The shareholder advocacy group As You Sow, which has been pushing companies to keep glyphosate out of food products, said it would continue its campaign

“Kellogg’s commitment sets the stage for industry-wide action,” As You Sow said in an announcement. “We’ll monitor Kellogg on its progress, and at the same time ratchet up the pressure on peer companies like Quaker Oats’ parent company Pepsi.”[iii]

The independent watch-dog organization, Environmental Working Group, has cited numerous studies and court decisions in Europe and the United States linking glyphosate to cancer in in humans. [iv]

Shareholder advocacy and engagement with publically held corporations are key parts of Sustainable, Responsible and Impact investing.


[i] https://www.washingtonpost.com/business/2020/01/27/kelloggs-quietly-commits-reducing-widely-used-herbicide-supply-chain-only-farmers-didnt-know-about-it/

[ii] http://www.openforbreakfast.com/en_US/content/sustainability/QA-Glyphosate.html

[iii] https://www.asyousow.org/press-releases/kellogg-phase-out-glyphosate-wheat-oat

[iv] https://www.ewg.org/release/win-bayer-monsanto-trump-epa-claims-cancer-causing-weedkiller-safe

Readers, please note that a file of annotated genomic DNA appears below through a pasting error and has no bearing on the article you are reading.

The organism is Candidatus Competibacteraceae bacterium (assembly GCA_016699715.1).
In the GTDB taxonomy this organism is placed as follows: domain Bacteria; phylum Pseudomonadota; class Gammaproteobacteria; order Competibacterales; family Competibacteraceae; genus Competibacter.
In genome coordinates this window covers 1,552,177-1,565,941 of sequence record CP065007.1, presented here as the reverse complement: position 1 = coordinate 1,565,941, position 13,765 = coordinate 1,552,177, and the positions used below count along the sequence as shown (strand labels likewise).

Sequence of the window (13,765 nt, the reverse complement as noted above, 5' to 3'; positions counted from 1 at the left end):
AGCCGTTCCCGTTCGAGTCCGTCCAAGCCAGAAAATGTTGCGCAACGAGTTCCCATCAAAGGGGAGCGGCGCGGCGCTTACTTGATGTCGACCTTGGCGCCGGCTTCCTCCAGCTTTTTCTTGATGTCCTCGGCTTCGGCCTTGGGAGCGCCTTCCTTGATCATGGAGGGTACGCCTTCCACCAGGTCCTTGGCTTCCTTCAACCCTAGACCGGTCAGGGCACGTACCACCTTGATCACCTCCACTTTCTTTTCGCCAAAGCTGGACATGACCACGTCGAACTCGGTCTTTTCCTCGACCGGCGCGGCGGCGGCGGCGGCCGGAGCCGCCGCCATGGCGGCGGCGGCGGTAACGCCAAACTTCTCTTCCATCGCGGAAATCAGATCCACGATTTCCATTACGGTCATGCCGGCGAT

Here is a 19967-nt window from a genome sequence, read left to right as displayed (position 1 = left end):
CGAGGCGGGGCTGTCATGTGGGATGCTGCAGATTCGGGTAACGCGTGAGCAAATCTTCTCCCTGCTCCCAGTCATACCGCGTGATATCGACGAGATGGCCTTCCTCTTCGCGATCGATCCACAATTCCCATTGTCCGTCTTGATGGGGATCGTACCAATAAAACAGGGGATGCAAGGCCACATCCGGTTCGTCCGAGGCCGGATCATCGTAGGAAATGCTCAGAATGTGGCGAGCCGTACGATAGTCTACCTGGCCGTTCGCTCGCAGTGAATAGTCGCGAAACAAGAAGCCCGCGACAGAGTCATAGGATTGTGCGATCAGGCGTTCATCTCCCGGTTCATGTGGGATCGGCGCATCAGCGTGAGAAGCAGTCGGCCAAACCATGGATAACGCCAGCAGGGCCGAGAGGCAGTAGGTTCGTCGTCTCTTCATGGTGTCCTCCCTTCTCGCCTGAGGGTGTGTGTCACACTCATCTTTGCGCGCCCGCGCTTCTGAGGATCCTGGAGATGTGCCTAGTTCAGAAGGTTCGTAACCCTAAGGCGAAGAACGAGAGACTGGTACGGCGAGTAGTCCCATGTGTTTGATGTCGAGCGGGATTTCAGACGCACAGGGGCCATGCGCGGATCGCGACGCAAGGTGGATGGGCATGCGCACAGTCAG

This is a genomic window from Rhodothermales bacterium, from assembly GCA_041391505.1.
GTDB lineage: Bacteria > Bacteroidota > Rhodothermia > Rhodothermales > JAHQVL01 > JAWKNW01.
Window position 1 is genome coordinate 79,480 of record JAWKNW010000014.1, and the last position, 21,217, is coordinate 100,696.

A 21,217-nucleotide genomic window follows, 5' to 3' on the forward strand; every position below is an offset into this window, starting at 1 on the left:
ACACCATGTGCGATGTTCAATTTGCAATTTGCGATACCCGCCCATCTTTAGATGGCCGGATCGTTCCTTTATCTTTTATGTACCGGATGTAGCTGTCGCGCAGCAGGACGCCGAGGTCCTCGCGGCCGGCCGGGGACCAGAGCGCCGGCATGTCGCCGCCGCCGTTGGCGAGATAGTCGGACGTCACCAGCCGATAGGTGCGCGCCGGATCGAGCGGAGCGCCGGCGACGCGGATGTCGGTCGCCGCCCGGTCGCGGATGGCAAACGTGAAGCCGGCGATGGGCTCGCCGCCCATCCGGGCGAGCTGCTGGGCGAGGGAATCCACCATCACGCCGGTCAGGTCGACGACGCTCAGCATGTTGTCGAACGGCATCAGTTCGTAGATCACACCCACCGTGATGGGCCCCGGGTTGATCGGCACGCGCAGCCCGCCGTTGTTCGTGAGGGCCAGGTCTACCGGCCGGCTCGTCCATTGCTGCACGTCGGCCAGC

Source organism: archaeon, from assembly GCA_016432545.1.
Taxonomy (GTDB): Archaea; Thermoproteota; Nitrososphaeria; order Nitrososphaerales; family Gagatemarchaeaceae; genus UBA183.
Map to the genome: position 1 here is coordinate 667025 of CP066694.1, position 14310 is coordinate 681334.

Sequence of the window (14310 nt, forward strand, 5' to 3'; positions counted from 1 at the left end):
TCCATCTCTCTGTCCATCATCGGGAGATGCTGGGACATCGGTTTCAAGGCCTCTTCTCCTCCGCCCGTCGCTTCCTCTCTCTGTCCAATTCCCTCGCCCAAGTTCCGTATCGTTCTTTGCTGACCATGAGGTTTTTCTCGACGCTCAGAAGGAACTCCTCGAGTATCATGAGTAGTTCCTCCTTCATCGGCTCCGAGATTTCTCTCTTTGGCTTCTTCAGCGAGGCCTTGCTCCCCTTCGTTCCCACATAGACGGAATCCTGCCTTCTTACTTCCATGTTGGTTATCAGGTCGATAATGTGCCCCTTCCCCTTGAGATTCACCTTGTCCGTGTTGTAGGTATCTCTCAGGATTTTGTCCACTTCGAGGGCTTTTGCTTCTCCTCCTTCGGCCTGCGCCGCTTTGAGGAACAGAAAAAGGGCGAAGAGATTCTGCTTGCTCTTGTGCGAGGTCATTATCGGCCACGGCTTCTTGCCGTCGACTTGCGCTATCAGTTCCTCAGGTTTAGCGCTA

Debate over Proposed Curbs on Shareholder Advocacy

 

Controversy continues over a proposal by the Securities and Exchange Commission (SEC) that would curtail the ability of shareholders to influence corporate policy. Such advocacy is central to Sustainable, Responsible and Impact (SRI) investing, especially on environmental, diversity and corporate governance issues.

A network of corporate oil and gas interests appears to be promoting the new proposals, partly by manipulative means, according to an extensive investigation by the Bloomberg News Agency.

Currently, shareholders need to own $2,000 of a company’s stock for a year to petition for all company holders to vote on an issue. The proposed SEC changes would require shareholders to own larger chunks of corporate stock and for a longer period of time. [i]

In promoting the changes, SEC chairman Jay Clayton highlighted letters from supposedly ordinary people who backed the restrictions.

“But a close look at the seven letters Clayton highlighted, and about two dozen others submitted to the SEC by supposedly regular people, shows they are the product of a misleading – and laughably clumsy -- public relations campaign by corporate interests,” Bloomberg reported. [ii]

Bloomberg reporters contacted the purported authors of the letters and discovered they either had never heard of the issue and had not sent them, or in the case of one woman had been approached by a public relations firm which asked and received permission to use her name on the letter.